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By Kenan Malik From Prospect, November 2000

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1 By Kenan Malik From Prospect, November 2000
Let Them Die By Kenan Malik From Prospect, November 2000

2 Words and Structure expressing the extinction of language
When she dies, so will her language. Die Take…to the grave Kill off Pass away Disappear

3 Para. 1: When does a language die?
Common sense – when the last speaker dies: Some endangered languages are listed. Language Interaction Produces Bilingual Speakers. Bilingual Individuals: “Drop” Language if not economically useful people stop speaking a language and start speaking another – language shift Most frequently – all speakers shift to other languages – Australia and Americas If every speaker shifts and the original language is no longer spoken anywhere – language death

4 Statistics show that some languages are on the verge of extinction.

5 How do languages become extinct?
Languages become extinct when a community finds itself under pressure to integrate with a larger or more powerful group. The community is pressured to give up its language and even its ethnic and cultural identity -- ethnic Kurds in Turkey, are forbidden by law to print or formally teach their language. Younger speakers of Native American languages, as recently as the 1960s, were punished for speaking their native languages at boarding schools. Outright genocide -- When European invaders exterminated the Tasmanians in the early 19th century, an unknown number of languages died.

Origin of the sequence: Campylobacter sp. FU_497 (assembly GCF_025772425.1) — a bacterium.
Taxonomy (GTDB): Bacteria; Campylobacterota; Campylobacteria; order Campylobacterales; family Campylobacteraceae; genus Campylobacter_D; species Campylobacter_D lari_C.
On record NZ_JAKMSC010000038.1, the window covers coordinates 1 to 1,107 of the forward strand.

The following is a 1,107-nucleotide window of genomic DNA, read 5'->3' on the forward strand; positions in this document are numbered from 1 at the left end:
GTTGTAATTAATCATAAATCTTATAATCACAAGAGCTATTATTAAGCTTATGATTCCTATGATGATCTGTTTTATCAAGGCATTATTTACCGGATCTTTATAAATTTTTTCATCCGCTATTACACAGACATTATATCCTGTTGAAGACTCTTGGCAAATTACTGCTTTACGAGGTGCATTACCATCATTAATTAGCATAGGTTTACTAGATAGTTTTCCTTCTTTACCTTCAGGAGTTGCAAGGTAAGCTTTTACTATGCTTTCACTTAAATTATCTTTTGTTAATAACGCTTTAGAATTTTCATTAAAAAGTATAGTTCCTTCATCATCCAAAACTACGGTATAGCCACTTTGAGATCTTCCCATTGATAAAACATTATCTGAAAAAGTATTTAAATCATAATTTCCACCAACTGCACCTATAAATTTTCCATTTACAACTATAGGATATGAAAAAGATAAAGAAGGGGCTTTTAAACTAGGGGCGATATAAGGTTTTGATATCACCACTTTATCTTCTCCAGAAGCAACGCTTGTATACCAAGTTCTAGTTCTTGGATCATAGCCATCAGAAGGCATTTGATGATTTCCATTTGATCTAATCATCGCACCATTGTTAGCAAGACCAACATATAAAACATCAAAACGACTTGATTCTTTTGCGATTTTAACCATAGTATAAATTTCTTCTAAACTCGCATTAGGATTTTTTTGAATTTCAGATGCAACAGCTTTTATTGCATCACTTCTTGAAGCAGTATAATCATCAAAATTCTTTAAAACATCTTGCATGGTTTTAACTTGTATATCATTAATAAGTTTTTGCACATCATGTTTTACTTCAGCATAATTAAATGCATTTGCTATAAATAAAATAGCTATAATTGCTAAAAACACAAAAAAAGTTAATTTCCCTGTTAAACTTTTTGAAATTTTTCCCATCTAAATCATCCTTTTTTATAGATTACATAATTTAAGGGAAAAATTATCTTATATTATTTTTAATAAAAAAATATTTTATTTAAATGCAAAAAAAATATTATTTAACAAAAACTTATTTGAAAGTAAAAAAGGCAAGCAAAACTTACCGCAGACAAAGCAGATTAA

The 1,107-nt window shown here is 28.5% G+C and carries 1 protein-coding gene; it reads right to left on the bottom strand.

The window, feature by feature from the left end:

6 Why do languages die out?
official language policies: Occasionally by force – boarding school policy for American Indians from 1890s Sometimes disease (Tasmania), flood, earthquakes, AIDS in Africa Acceleration with rise of modern empires – French, English, Russian -- and migration Socio-economic competition: Spread of an imperial language ---colonization, globalization